One of the spiritual dynamics of death that is hard to describe in daily, polite conversation is the continued love, presence and spirit of the loved one if we’re willing to acknowledge them and our inner lives. My latest essay for Open to Hope posted October 10 speaks to this interior journey, it is linked to their site here: Ask, Seek, Knock…Loudly
“The purple one is for me. Mack’s is green.”
“I don’t think he’ll argue with you,” I said.
“Well, not this time,” she said.
If you know someone who is recently bereaved don’t be afraid to mention their loved one by name. It is cool water to the thirsty. To speak their name is to honor their lives and importance to all of us! I’m sure 21 months ago I was just as hesitant and unwilling to speak to people of their loss in fear of offending or hurting them. But, do not fear.
Elisabeth Kubler-Ross wrote of this cultural fear in “Death: The Final Stage of Growth” in 1975:
“Dying is an integral part of life, as natural and predictable as being born. But whereas birth is cause for celebration, death has become a dreaded and unspeakable issue to be avoided by every means possible in our modern society. Perhaps it is that in spite of all our technological advances. We may be able to delay it, but we cannot escape it. We, no less than other, non-rational animals, are destined to die at the end of our lives. And death strikes indiscriminately – it cares not at all for the status or position of the ones it chooses; everyone must die, whether rich or poor, famous or unknown. Even good deeds will not exclude their doers from the sentence of death; the good die as often as the bad. It is perhaps this inevitable and unpredictable quality that makes death so frightening to many people. Especially those who put a high value on being in control of their own existence are offended by the thought that they too are subject to the forces of death.”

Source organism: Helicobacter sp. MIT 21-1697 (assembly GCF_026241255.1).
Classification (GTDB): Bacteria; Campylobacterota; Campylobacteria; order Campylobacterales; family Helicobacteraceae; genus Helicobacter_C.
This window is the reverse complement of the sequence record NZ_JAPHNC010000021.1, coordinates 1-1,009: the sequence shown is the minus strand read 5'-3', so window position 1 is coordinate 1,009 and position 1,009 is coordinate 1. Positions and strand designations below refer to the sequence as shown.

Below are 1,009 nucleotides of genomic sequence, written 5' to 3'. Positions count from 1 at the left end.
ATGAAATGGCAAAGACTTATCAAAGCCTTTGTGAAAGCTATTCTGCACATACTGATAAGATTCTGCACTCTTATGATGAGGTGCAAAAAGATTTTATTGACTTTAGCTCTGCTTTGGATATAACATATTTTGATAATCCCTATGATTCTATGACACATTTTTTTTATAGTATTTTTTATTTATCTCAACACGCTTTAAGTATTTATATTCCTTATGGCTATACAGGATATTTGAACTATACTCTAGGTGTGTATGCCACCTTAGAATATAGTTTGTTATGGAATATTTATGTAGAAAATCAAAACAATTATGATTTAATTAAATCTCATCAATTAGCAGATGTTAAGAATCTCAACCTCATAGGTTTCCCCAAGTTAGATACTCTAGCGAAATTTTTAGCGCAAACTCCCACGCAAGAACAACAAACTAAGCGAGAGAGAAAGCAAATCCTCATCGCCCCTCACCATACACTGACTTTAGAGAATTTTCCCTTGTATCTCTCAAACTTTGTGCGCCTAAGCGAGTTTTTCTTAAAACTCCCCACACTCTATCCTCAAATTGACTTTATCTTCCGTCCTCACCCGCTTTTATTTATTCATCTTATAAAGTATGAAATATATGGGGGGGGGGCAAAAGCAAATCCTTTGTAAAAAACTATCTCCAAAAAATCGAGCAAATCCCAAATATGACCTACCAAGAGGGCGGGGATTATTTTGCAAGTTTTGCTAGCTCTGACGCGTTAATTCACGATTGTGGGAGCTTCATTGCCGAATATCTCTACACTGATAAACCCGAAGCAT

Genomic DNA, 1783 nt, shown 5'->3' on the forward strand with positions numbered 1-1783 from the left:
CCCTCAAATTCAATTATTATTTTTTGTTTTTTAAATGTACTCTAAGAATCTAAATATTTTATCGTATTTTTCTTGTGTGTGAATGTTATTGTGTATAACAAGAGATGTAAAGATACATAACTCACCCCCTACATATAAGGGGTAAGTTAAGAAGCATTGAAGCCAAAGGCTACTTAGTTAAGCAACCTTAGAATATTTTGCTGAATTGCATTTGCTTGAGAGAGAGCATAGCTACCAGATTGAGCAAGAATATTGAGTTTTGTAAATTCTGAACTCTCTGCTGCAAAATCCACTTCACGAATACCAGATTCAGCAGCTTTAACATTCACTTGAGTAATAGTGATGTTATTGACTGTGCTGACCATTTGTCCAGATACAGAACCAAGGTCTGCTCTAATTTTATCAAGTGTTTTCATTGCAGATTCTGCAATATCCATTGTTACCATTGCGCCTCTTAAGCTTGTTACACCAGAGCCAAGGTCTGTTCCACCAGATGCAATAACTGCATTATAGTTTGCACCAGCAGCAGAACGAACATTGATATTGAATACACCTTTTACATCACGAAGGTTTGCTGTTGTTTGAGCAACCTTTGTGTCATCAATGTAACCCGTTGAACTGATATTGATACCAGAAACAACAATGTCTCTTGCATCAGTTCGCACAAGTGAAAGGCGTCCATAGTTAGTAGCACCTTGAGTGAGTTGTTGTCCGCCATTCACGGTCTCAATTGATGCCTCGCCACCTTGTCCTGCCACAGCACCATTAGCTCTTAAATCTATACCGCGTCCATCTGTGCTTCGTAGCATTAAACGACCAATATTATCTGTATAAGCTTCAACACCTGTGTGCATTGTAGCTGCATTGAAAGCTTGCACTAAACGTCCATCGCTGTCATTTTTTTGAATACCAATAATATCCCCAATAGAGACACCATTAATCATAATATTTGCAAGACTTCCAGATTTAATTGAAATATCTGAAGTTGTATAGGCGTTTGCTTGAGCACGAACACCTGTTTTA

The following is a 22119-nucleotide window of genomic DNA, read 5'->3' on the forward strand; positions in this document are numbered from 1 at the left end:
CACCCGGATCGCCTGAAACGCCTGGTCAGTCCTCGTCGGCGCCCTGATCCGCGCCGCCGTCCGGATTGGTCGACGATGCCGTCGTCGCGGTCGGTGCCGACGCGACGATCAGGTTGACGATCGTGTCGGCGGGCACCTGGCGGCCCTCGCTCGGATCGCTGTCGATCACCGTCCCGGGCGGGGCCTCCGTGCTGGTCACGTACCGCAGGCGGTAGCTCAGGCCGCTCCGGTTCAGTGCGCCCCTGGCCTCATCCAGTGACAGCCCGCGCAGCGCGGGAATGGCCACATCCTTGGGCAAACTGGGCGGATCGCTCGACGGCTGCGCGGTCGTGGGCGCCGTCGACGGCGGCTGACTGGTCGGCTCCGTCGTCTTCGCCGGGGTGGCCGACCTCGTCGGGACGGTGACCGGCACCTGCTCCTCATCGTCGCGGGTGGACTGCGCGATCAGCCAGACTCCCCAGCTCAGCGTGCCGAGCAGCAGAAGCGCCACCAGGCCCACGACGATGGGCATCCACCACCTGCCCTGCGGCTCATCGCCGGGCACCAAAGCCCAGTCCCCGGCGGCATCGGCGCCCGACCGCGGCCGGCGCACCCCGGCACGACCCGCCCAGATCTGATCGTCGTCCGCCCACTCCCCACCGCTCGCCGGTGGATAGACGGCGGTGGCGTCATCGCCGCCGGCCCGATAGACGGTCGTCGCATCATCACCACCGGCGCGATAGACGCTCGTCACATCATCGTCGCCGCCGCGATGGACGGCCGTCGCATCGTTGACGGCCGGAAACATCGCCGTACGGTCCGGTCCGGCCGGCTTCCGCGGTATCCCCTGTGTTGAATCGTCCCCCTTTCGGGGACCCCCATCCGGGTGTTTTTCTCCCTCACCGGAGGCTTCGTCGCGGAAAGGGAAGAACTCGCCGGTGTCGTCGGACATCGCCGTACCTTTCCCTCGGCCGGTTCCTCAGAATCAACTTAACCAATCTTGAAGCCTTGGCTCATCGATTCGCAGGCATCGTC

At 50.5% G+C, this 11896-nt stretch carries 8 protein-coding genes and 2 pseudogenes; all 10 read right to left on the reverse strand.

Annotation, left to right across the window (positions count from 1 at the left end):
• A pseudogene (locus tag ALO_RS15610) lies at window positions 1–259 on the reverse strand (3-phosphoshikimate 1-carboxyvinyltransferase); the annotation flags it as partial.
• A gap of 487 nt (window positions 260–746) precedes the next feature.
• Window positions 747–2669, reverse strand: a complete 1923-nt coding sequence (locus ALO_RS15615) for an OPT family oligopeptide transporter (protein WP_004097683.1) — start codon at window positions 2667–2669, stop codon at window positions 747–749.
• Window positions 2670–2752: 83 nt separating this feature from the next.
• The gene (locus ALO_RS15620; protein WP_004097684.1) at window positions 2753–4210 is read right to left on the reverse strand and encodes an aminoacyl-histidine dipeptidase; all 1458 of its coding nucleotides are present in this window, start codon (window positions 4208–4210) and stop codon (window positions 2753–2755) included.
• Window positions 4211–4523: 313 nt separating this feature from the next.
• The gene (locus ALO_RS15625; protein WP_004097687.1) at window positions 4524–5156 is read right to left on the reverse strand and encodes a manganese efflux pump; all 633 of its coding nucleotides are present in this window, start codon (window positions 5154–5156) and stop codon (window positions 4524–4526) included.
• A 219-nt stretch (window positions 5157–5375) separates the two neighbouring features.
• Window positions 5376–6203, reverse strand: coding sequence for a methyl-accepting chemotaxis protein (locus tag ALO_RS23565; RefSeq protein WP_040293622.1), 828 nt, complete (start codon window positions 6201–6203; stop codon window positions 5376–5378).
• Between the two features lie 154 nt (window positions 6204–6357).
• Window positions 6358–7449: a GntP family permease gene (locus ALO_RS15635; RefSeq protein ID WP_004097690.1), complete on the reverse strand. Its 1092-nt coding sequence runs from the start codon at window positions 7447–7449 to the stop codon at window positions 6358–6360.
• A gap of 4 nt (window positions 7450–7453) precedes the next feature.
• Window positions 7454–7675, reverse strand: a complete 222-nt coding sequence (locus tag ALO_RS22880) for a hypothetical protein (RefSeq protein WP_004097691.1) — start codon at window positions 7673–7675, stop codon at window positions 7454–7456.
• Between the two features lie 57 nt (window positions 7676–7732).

Mack’s outrageously fast and random death will never be right. How, then, do we learn to live newly honoring Mack and one another?
I think Thornton Wilder’s sentiments from “The Bridge of San Luis Ray” in 1927 sums it up well:
There is a land of the living and a land of the dead and the bridge is love, the only survival, the only meaning.